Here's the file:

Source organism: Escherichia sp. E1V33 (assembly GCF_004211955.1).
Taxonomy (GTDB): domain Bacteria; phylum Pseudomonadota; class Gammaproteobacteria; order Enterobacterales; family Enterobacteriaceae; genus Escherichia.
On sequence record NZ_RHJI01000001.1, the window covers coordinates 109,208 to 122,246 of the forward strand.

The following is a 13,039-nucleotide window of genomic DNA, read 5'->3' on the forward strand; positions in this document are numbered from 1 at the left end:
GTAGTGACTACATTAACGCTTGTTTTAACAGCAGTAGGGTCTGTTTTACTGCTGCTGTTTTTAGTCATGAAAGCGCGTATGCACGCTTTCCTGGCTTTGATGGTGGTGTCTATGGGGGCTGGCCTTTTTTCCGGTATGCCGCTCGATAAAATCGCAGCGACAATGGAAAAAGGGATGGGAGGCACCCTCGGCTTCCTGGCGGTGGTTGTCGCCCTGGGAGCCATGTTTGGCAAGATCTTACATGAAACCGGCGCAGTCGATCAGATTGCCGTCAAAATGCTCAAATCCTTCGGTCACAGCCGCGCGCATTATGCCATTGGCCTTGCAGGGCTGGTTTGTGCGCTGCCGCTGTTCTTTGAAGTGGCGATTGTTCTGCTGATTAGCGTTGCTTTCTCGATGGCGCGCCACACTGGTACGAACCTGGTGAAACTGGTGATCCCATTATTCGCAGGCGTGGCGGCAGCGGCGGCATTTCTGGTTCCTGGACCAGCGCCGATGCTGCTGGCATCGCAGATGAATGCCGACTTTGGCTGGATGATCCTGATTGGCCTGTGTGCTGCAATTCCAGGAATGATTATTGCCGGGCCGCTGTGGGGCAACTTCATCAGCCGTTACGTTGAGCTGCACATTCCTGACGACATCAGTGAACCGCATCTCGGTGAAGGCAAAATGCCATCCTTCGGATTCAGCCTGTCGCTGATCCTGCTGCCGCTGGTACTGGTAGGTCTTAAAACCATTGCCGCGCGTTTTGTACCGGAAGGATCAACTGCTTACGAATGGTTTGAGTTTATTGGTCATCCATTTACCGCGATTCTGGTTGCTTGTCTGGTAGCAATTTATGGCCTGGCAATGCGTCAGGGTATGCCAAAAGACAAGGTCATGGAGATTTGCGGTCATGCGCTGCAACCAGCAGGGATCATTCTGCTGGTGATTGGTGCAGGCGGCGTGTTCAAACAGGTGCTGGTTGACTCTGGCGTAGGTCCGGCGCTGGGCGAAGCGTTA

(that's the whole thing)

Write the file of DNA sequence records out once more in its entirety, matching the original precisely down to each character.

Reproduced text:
Source organism: Escherichia sp. E1V33 (assembly GCF_004211955.1).
Taxonomy (GTDB): domain Bacteria; phylum Pseudomonadota; class Gammaproteobacteria; order Enterobacterales; family Enterobacteriaceae; genus Escherichia.
On sequence record NZ_RHJI01000001.1, the window covers coordinates 109,208 to 122,246 of the forward strand.

The following is a 13,039-nucleotide window of genomic DNA, read 5'->3' on the forward strand; positions in this document are numbered from 1 at the left end:
GTAGTGACTACATTAACGCTTGTTTTAACAGCAGTAGGGTCTGTTTTACTGCTGCTGTTTTTAGTCATGAAAGCGCGTATGCACGCTTTCCTGGCTTTGATGGTGGTGTCTATGGGGGCTGGCCTTTTTTCCGGTATGCCGCTCGATAAAATCGCAGCGACAATGGAAAAAGGGATGGGAGGCACCCTCGGCTTCCTGGCGGTGGTTGTCGCCCTGGGAGCCATGTTTGGCAAGATCTTACATGAAACCGGCGCAGTCGATCAGATTGCCGTCAAAATGCTCAAATCCTTCGGTCACAGCCGCGCGCATTATGCCATTGGCCTTGCAGGGCTGGTTTGTGCGCTGCCGCTGTTCTTTGAAGTGGCGATTGTTCTGCTGATTAGCGTTGCTTTCTCGATGGCGCGCCACACTGGTACGAACCTGGTGAAACTGGTGATCCCATTATTCGCAGGCGTGGCGGCAGCGGCGGCATTTCTGGTTCCTGGACCAGCGCCGATGCTGCTGGCATCGCAGATGAATGCCGACTTTGGCTGGATGATCCTGATTGGCCTGTGTGCTGCAATTCCAGGAATGATTATTGCCGGGCCGCTGTGGGGCAACTTCATCAGCCGTTACGTTGAGCTGCACATTCCTGACGACATCAGTGAACCGCATCTCGGTGAAGGCAAAATGCCATCCTTCGGATTCAGCCTGTCGCTGATCCTGCTGCCGCTGGTACTGGTAGGTCTTAAAACCATTGCCGCGCGTTTTGTACCGGAAGGATCAACTGCTTACGAATGGTTTGAGTTTATTGGTCATCCATTTACCGCGATTCTGGTTGCTTGTCTGGTAGCAATTTATGGCCTGGCAATGCGTCAGGGTATGCCAAAAGACAAGGTCATGGAGATTTGCGGTCATGCGCTGCAACCAGCAGGGATCATTCTGCTGGTGATTGGTGCAGGCGGCGTGTTCAAACAGGTGCTGGTTGACTCTGGCGTAGGTCCGGCGCTGGGCGAAGCGTTA